The Computing department aims to promote the creative use of digital applications and ability to use programming languages to create solutions to IT problems. We equip learners with the skills they need to live, learn and earn in the 21st century by developing their ability to organise themselves and their work and by encouraging them to reflect critically on their own and others’ use of Computing.
As the use of IT in the workplace and in college/university courses change, the curriculum changes to respond to the future needs of the students. We have a strong Computer Science and IT curriculum at all Key Stages, with some students obtaining successful places at university on completion of Key Stage 5. At all Key Stages we also provide key skills for not only the courses in the next Key Stage, but for students to successfully use IT in a range of subjects and contexts.
Key Stage 3
In Year 7 Students are introduced to the SharePoint environment and are given a range of online accounts to include Microsoft Teams, where they can access resources and submit work. They are also provided with an Office 365 account, which gives access to online and offline software used in the school. Each student is given a OneDrive account, where they access and store their own work at school and at home. Students start with learning Key Skills, where we bridge the gap in learning the key IT skills needed for a range of subjects and contexts, which includes using Teams, OneDrive and Office 365.
In IT students learn Internet safety, where we ensure that students protect themselves against risks involved with online activity and mobile phone use. Students also learn one of the most used software in business, Spreadsheets, where they learn how to create accounting spreadsheets and use these to model scenarios. We complete the year with a project where students create a range of business publications for a scenario, using a range of suitable software. Students identify the purpose and uses of the range of software to create publications that are suitable for the purpose set.
In Computer Science students will start to develop programming skills using a block-based programming language called Scratch. They will focus on understanding the basic programming concepts that are relevant to all programming languages. Students will also understand how networks can be used to retrieve and share information and the associated risks. They will be able to explain why the World Wide Web is not the same as the Internet.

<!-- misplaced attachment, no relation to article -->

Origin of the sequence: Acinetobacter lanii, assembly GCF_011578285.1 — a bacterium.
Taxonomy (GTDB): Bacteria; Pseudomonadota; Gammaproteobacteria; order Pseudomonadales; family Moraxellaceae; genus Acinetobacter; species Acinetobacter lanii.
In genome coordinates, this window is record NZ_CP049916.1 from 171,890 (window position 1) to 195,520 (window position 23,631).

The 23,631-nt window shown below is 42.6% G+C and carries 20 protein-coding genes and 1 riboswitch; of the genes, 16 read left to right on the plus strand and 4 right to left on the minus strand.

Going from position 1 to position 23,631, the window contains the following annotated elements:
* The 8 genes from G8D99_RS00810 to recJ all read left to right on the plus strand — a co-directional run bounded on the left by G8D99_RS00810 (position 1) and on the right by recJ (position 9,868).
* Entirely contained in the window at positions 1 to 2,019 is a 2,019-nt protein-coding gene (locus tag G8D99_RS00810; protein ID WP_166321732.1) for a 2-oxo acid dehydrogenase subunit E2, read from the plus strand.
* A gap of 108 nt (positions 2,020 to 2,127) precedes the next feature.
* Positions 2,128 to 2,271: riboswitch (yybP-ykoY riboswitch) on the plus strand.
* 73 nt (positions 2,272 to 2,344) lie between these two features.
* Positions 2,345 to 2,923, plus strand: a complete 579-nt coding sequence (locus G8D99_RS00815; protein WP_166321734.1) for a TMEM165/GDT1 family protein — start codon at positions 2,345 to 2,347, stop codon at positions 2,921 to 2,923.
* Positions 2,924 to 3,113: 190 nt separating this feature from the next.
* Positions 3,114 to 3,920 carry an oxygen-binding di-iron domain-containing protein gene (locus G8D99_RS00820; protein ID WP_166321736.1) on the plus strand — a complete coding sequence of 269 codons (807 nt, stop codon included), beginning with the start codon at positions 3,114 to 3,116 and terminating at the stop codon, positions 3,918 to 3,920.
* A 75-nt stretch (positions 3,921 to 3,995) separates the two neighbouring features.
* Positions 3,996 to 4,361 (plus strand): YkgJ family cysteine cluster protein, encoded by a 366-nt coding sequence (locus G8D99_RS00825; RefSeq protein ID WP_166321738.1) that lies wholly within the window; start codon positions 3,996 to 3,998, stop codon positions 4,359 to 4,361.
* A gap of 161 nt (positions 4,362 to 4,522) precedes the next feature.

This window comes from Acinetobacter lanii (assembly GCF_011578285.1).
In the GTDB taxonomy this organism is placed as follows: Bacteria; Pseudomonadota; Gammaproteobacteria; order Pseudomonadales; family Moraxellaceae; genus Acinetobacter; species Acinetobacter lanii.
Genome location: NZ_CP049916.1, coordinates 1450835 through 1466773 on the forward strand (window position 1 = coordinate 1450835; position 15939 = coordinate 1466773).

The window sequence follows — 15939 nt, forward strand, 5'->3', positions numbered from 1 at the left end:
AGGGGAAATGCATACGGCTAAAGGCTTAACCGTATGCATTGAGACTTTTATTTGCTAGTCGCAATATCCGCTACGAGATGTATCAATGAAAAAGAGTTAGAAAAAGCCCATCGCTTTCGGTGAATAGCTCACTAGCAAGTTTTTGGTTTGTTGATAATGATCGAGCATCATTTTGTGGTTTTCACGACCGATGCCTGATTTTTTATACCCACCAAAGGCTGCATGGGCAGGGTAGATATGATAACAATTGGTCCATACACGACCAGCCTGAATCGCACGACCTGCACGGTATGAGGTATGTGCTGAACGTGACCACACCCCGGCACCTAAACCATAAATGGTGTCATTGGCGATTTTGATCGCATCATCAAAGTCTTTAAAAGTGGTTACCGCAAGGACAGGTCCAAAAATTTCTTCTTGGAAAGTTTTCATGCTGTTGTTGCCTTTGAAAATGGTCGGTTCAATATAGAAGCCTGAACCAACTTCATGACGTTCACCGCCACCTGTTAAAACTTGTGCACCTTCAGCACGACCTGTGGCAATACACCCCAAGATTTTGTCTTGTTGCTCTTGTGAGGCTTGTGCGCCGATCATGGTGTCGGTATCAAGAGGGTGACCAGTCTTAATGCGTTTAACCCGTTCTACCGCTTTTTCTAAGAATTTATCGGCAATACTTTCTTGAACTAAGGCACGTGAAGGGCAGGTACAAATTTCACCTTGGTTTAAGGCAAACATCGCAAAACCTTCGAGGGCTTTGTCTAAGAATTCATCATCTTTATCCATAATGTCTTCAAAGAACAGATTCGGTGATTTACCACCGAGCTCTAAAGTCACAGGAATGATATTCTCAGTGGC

Year 8 IT units include Animation, where students learn the theory and skills involved in creating animations using Blender. This links into the use of multimedia in KS4 in IT and Media studies. The year is completed with a Spreadsheets project, where students build on the understanding and skills gained in year 7 with deeper Spreadsheet concepts.
In Computer Science units, students will move on to learning a text-based programming language called Python, to solve a variety of computational problems. A key focus in Year 8 will be understanding why computational thinking helps us solve problems. Students will develop skills in how to create algorithms and programs to achieve their goals. They will learn how data of various types (including text, sounds and pictures) can be represented and manipulated digitally, in the form of binary digits. They will understand how numbers can be represented in binary and be able to carry out simple operations on binary numbers.
Year 9 IT focuses on topics that lead into the KS4 IT course. Students learn the theory and skills of Augmented reality; they identify the uses of this and create an Augmented reality product of their own. This leads into one of the KS4 IT units where they complete an Augmented reality project for coursework. Students also further deepen their understanding and skills in Spreadsheets, to prepare them for the Spreadsheets coursework unit in the KS4 IT course.